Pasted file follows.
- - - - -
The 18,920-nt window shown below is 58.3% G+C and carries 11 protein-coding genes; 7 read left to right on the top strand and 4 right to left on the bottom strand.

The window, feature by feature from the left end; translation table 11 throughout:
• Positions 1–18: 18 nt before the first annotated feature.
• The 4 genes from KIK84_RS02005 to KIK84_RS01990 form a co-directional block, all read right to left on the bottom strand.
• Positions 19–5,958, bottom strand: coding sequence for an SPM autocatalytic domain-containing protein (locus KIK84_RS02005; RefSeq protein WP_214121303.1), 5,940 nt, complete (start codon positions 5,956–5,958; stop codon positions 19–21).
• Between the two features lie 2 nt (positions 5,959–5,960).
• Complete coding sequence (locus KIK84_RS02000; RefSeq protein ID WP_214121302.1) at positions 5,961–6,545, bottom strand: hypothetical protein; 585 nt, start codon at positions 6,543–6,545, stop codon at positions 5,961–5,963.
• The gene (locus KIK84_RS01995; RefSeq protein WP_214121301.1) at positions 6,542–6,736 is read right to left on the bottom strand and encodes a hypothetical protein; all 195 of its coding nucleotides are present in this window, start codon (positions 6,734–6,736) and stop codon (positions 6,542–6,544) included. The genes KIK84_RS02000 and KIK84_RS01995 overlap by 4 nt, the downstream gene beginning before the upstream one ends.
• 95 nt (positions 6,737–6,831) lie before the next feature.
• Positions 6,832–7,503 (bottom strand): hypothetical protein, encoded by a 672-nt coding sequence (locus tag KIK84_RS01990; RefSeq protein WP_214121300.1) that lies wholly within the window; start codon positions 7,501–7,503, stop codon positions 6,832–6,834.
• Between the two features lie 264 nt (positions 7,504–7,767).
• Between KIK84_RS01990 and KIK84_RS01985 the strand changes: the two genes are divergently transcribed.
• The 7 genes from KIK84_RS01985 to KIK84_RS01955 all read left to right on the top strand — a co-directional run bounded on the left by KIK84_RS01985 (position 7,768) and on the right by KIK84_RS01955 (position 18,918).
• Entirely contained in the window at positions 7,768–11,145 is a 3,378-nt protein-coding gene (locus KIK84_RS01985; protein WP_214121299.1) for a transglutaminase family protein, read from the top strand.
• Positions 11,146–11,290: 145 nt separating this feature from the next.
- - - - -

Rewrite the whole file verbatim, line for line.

The 18,920-nt window shown below is 58.3% G+C and carries 11 protein-coding genes; 7 read left to right on the top strand and 4 right to left on the bottom strand.

The window, feature by feature from the left end; translation table 11 throughout:
• Positions 1–18: 18 nt before the first annotated feature.
• The 4 genes from KIK84_RS02005 to KIK84_RS01990 form a co-directional block, all read right to left on the bottom strand.
• Positions 19–5,958, bottom strand: coding sequence for an SPM autocatalytic domain-containing protein (locus KIK84_RS02005; RefSeq protein WP_214121303.1), 5,940 nt, complete (start codon positions 5,956–5,958; stop codon positions 19–21).
• Between the two features lie 2 nt (positions 5,959–5,960).
• Complete coding sequence (locus KIK84_RS02000; RefSeq protein ID WP_214121302.1) at positions 5,961–6,545, bottom strand: hypothetical protein; 585 nt, start codon at positions 6,543–6,545, stop codon at positions 5,961–5,963.
• The gene (locus KIK84_RS01995; RefSeq protein WP_214121301.1) at positions 6,542–6,736 is read right to left on the bottom strand and encodes a hypothetical protein; all 195 of its coding nucleotides are present in this window, start codon (positions 6,734–6,736) and stop codon (positions 6,542–6,544) included. The genes KIK84_RS02000 and KIK84_RS01995 overlap by 4 nt, the downstream gene beginning before the upstream one ends.
• 95 nt (positions 6,737–6,831) lie before the next feature.
• Positions 6,832–7,503 (bottom strand): hypothetical protein, encoded by a 672-nt coding sequence (locus tag KIK84_RS01990; RefSeq protein WP_214121300.1) that lies wholly within the window; start codon positions 7,501–7,503, stop codon positions 6,832–6,834.
• Between the two features lie 264 nt (positions 7,504–7,767).
• Between KIK84_RS01990 and KIK84_RS01985 the strand changes: the two genes are divergently transcribed.
• The 7 genes from KIK84_RS01985 to KIK84_RS01955 all read left to right on the top strand — a co-directional run bounded on the left by KIK84_RS01985 (position 7,768) and on the right by KIK84_RS01955 (position 18,918).
• Entirely contained in the window at positions 7,768–11,145 is a 3,378-nt protein-coding gene (locus KIK84_RS01985; protein WP_214121299.1) for a transglutaminase family protein, read from the top strand.
• Positions 11,146–11,290: 145 nt separating this feature from the next.